Placing them at odds with many in the state’s educational and political establishment, Massachusetts voters seem ambivalent about the MCAS test as a graduation requirement and strongly back an effort to replace bilingual education with English immersion, according to the latest Boston Globe/WBZ-TV poll.
With just nine months before the first class of students are denied diplomas if they failed the MCAS test, some analysts said that state education leaders have much work to do to shore up support for the test, the linchpin of the 1993 Education Reform Act. The poll, conducted of 801 voters by KRC Communications Research of Newton, showed that 47 percent of them oppose requiring high-schoolers to pass the MCAS to graduate, while 45 percent support it. Eight percent didn’t know.
Those results are within the poll’s margin of error of 3 percentage points – a dead heat showing that voters are essentially split on the graduation requirement, which kicks in next June for the class of 2003.
Paul Reville, chairman of the Education Reform Review Commission, a state panel that monitors education improvement efforts, called the results a warning for state leaders.
”They should pay close attention to the fact that it reflects diminishing or declining support for the stakes associated with standards – not so much so that it would be cause to abandon that approach,” Reville said.
On Thursday, the Department of Education released 2002 Massachusetts Comprehensive Assessment System exam scores showing some progress in Grade 10: 86 percent of the students passed English, up 4 percentage points from last year, and 75 percent passed math, the same as last year. Next week, Acting Governor Jane Swift is expected to issue an update on how many students in the previous year’s class still have to pass the test to graduate. So far, 25 percent of the class of 2003 must clear the MCAS hurdle.
”The voters are saying here, `We’re really not sure. Are you guys really sure this is what you want to do right now?”’ said Glenn S. Koocher, executive director of the Massachusetts Association of School Committees. ”The MCAS skeptics are saying, `This is what we had hoped for.’ And the MCAS hard right may be saying, `Uh-oh, is the public having a major difference of opinion with us?”’
Some school leaders who back the test, such as Hudson Superintendent of Schools Sheldon H. Berman, said the state education brass have been unwilling to acknowledge flaws in the exam and concerns about its difficulty. The poll, Berman said, reflects that the public will soon demand such a debate. The MCAS scores released Thursday show that special-education and limited-English students failed at rates three or four times higher than their regular-education peers.
”I don’t have any problem with raising standards. But in some areas of policy, we have really erred, and the public is beginning to see that,” said Berman, president of the Massachusetts Association of School Superintendents.
But State Education Commissioner David P. Driscoll remains confident that the state is on the right track with MCAS. It has given schools a road map and has ensured the worthiness of a diploma, he said. Maintaining support for MCAS requires spreading that message, he said.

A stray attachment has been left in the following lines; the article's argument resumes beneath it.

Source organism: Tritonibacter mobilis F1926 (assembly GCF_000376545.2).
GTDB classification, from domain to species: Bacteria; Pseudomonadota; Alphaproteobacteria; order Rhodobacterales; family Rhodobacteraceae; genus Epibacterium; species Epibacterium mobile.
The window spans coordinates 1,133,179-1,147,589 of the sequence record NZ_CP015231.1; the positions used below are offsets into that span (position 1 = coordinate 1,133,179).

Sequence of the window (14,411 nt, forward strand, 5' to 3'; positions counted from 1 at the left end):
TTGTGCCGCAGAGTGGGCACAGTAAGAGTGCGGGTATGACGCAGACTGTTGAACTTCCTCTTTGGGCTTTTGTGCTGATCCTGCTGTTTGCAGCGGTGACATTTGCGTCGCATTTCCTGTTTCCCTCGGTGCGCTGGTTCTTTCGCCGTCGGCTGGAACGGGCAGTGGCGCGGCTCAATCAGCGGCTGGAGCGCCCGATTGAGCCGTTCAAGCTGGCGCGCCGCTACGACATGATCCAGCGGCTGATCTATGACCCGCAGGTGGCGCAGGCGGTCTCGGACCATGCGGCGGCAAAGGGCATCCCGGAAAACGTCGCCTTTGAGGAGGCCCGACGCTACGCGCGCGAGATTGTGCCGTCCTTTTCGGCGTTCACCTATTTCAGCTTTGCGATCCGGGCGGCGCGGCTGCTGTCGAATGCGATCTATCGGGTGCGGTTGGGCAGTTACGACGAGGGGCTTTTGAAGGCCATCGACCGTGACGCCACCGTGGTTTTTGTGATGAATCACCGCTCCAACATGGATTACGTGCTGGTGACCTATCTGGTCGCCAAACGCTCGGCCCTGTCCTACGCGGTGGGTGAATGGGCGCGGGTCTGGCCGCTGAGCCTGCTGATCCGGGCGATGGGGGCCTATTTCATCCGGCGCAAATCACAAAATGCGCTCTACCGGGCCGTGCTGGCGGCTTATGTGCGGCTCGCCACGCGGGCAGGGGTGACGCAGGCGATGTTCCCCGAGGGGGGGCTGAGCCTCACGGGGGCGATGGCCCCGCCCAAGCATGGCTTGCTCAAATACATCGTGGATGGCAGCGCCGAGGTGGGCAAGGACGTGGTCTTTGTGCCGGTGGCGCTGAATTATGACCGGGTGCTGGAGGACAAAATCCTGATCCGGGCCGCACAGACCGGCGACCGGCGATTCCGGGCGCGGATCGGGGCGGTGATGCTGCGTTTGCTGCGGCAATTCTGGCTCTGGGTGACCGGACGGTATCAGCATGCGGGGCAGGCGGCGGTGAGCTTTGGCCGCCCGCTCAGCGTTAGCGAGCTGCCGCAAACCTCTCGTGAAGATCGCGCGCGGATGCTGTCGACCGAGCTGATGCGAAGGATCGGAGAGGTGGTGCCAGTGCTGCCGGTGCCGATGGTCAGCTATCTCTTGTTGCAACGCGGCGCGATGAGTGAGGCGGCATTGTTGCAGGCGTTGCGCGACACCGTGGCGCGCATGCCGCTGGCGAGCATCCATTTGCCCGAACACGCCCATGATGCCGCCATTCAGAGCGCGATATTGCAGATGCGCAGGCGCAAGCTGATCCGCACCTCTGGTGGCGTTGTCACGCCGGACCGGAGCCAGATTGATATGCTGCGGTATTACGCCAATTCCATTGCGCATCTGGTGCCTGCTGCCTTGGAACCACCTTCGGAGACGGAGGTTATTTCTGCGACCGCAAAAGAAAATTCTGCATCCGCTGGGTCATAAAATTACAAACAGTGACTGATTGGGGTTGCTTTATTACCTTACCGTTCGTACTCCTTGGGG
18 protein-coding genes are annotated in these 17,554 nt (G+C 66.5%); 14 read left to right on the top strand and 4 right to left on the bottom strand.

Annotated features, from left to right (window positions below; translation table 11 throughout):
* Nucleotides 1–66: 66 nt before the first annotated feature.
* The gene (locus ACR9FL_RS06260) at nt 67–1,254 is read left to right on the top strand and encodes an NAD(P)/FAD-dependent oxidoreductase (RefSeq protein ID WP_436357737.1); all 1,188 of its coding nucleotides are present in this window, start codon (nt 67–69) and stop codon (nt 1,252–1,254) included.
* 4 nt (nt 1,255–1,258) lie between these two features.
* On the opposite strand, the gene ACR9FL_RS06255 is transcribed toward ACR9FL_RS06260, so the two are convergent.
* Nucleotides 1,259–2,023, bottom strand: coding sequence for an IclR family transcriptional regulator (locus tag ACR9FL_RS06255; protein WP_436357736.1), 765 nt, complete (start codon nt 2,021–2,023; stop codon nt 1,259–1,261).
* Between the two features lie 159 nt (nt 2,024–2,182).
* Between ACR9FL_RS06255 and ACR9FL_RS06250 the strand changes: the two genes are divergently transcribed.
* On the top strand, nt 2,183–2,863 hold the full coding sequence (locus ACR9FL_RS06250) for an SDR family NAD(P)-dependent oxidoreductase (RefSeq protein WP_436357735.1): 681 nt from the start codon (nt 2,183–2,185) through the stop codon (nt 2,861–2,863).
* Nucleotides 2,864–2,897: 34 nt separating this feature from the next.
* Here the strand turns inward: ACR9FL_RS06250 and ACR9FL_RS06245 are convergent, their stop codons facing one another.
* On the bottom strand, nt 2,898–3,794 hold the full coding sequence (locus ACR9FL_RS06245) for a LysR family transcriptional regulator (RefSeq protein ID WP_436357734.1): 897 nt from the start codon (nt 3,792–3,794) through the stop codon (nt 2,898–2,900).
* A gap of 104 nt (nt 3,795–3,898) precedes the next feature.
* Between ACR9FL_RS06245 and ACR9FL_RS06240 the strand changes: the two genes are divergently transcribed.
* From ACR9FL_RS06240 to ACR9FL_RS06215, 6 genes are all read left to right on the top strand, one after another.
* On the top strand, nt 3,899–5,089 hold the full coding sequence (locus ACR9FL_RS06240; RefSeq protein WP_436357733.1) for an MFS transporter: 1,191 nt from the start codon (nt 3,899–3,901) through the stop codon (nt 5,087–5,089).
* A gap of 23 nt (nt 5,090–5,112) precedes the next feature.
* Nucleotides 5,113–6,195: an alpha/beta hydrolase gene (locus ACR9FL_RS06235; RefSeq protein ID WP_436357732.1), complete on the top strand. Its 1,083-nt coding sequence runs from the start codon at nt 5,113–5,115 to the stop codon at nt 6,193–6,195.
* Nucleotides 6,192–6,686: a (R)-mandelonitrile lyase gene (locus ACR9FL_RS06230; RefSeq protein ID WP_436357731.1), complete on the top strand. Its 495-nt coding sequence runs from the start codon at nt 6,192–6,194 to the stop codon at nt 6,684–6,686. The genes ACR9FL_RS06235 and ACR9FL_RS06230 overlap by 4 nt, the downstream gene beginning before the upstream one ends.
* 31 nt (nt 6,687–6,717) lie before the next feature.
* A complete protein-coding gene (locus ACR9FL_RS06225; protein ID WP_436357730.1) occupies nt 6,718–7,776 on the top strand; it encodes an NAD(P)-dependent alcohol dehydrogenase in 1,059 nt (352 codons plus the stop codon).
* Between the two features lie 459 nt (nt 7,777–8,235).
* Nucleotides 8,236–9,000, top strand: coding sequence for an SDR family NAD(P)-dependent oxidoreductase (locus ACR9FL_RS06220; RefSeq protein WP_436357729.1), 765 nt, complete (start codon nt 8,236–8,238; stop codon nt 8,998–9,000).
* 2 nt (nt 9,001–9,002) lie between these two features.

”Given the emotional nature of it, I think it’s almost remarkable that we have 50 percent of people with us,” Driscoll said. ”A lot of the onus is on us to keep going and districts to keep going, and to make sure that we’re very clear on what we’re doing, and why we’re doing it.”
One voter who was questioned, Debra of Peabody, said she had two sons who went through public schools – one who ”whizzed” through and one with a learning disability who she feels was promoted without getting enough help. ”I feel if they had the MCAS, they would have spent more time helping him,” said Debra, 46, who did not want her last name used.
On bilingual education, the picture is fuzzier. By a margin of 65 percent to 24 percent, voters said they would back a November ballot initiative to replace bilingual education in Massachusetts with English immersion classes. The measure is spearheaded by Silicon Valley millionaire Ron Unz, who successfully sponsored similar efforts in California and Arizona. But by almost the same numbers – 63 percent versus 23 percent – voters support legislation signed by Swift that lets schools choose their own bilingual education method, requires annual testing, and strengthens DOE oversight over the programs.
”When people see that real change is through immersing children immediately and wholly into English, they will come to the ballot in very huge numbers,” said Lincoln Tamayo, chairman of Unz’s Massachusetts campaign.
But the poll reinforces the strategy for the anti-Unz Committee for Fairness to Children and Teachers to hold the legislation up as a less-Draconian alternative, campaign manager Owen Eagan said. ”That’ll be part of our message: informing voters of the new legislation that provides flexibility to school districts and ensures accountability without suing teachers” as the Unz question allows, Eagan said.